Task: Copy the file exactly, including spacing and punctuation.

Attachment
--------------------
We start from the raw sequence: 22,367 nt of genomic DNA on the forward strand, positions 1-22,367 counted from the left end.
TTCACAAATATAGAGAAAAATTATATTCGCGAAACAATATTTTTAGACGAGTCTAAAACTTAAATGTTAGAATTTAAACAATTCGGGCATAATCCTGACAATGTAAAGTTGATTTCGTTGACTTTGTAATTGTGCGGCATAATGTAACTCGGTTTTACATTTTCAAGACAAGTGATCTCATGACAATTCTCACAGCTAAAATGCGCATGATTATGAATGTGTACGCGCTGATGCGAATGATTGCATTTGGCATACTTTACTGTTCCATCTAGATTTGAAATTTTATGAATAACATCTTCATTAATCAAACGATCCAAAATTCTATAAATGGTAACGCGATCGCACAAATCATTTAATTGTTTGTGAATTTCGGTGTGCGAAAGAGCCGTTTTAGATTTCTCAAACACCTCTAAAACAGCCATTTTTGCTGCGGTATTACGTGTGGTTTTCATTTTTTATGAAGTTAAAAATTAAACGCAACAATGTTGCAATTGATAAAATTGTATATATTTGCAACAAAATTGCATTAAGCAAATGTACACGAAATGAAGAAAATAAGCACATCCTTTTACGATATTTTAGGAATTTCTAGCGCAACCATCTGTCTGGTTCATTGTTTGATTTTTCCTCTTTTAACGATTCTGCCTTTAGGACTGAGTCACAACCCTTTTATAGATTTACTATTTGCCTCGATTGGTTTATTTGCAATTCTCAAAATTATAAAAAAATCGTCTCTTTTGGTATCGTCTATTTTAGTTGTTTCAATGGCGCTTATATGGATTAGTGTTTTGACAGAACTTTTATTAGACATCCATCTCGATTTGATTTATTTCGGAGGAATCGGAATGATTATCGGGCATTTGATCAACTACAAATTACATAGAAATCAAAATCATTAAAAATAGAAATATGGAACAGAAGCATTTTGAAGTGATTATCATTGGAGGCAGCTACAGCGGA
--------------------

We start from the raw sequence: 22,367 nt of genomic DNA on the forward strand, positions 1-22,367 counted from the left end.
TTCACAAATATAGAGAAAAATTATATTCGCGAAACAATATTTTTAGACGAGTCTAAAACTTAAATGTTAGAATTTAAACAATTCGGGCATAATCCTGACAATGTAAAGTTGATTTCGTTGACTTTGTAATTGTGCGGCATAATGTAACTCGGTTTTACATTTTCAAGACAAGTGATCTCATGACAATTCTCACAGCTAAAATGCGCATGATTATGAATGTGTACGCGCTGATGCGAATGATTGCATTTGGCATACTTTACTGTTCCATCTAGATTTGAAATTTTATGAATAACATCTTCATTAATCAAACGATCCAAAATTCTATAAATGGTAACGCGATCGCACAAATCATTTAATTGTTTGTGAATTTCGGTGTGCGAAAGAGCCGTTTTAGATTTCTCAAACACCTCTAAAACAGCCATTTTTGCTGCGGTATTACGTGTGGTTTTCATTTTTTATGAAGTTAAAAATTAAACGCAACAATGTTGCAATTGATAAAATTGTATATATTTGCAACAAAATTGCATTAAGCAAATGTACACGAAATGAAGAAAATAAGCACATCCTTTTACGATATTTTAGGAATTTCTAGCGCAACCATCTGTCTGGTTCATTGTTTGATTTTTCCTCTTTTAACGATTCTGCCTTTAGGACTGAGTCACAACCCTTTTATAGATTTACTATTTGCCTCGATTGGTTTATTTGCAATTCTCAAAATTATAAAAAAATCGTCTCTTTTGGTATCGTCTATTTTAGTTGTTTCAATGGCGCTTATATGGATTAGTGTTTTGACAGAACTTTTATTAGACATCCATCTCGATTTGATTTATTTCGGAGGAATCGGAATGATTATCGGGCATTTGATCAACTACAAATTACATAGAAATCAAAATCATTAAAAATAGAAATATGGAACAGAAGCATTTTGAAGTGATTATCATTGGAGGCAGCTACAGCGGA